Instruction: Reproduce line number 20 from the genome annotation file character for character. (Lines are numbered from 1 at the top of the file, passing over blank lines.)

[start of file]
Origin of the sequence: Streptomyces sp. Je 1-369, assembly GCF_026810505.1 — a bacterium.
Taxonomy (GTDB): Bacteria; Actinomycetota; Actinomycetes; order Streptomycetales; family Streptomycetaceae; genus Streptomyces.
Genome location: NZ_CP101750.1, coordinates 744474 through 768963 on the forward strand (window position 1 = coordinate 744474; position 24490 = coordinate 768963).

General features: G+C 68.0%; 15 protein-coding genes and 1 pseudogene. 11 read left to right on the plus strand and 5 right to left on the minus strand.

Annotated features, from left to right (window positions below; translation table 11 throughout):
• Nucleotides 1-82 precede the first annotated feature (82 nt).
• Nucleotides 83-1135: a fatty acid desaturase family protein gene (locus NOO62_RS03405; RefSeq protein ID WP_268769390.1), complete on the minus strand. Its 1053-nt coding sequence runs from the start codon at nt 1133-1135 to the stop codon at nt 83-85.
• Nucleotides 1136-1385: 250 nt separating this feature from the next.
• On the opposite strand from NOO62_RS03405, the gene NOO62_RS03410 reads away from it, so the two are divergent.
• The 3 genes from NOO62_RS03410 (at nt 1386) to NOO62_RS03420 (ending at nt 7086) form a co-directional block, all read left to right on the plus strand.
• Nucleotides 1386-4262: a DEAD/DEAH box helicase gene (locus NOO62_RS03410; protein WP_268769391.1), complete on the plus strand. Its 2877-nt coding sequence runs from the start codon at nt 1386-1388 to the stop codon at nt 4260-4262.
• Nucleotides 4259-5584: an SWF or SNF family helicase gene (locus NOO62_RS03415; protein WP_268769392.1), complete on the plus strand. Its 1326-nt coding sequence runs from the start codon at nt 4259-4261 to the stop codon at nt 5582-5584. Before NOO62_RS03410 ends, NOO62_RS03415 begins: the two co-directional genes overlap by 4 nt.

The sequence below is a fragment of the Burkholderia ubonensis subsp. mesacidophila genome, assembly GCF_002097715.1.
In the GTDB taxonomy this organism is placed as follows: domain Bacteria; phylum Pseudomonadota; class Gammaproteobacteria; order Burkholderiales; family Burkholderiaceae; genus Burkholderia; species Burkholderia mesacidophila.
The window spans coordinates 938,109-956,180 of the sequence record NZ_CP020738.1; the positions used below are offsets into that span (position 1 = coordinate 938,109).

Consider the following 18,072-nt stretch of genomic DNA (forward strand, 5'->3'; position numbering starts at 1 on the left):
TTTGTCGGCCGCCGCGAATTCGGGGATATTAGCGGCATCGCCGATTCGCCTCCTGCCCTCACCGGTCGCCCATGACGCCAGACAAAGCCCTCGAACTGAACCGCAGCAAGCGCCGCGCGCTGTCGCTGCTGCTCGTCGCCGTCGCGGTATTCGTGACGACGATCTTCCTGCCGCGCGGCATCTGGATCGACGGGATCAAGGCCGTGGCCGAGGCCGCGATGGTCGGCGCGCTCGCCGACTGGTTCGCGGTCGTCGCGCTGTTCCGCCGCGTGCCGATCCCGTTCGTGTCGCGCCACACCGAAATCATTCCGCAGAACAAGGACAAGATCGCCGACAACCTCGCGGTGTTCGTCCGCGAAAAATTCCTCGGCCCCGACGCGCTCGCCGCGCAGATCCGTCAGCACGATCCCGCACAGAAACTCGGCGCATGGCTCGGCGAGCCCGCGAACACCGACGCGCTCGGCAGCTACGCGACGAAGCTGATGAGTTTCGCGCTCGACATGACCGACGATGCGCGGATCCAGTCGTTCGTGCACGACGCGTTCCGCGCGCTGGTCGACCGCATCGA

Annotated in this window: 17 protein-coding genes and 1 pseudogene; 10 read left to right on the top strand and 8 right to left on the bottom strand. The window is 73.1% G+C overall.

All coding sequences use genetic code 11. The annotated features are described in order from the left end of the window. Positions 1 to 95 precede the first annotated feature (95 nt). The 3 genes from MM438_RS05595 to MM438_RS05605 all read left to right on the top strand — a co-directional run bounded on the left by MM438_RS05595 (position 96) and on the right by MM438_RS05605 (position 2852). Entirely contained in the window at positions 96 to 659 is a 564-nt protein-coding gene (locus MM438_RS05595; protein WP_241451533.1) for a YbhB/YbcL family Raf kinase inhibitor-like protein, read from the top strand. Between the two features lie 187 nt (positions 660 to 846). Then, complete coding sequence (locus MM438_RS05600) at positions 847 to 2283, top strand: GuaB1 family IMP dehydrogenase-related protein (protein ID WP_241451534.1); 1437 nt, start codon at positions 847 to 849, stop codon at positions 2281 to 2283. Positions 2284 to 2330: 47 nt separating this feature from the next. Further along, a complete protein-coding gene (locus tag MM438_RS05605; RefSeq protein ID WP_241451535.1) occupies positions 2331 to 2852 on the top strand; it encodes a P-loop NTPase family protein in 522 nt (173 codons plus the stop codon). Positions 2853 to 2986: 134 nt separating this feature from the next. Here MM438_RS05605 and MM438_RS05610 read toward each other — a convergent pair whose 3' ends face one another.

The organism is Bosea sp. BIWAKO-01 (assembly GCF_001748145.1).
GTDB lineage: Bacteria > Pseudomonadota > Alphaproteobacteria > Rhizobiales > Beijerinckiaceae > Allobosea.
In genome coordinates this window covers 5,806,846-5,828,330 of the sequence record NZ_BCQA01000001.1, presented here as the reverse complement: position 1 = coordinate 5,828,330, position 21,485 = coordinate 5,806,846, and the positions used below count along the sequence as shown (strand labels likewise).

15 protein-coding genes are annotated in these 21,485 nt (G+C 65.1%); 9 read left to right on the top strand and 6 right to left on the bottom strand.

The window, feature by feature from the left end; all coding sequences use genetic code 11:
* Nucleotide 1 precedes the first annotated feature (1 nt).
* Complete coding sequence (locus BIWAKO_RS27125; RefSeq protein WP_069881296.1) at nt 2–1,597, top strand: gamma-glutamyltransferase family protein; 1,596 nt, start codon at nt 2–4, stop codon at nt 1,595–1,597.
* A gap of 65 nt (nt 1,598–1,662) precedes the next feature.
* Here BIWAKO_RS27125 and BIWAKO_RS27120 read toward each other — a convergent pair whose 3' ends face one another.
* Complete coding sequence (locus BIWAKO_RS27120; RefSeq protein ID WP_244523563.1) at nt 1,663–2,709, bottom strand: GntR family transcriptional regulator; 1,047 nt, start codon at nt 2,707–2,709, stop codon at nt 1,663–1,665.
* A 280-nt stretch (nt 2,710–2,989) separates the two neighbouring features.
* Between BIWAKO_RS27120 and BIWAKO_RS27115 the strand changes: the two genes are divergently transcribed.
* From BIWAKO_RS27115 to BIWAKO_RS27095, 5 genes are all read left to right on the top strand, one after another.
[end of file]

The organism is Bosea sp. BIWAKO-01 (assembly GCF_001748145.1).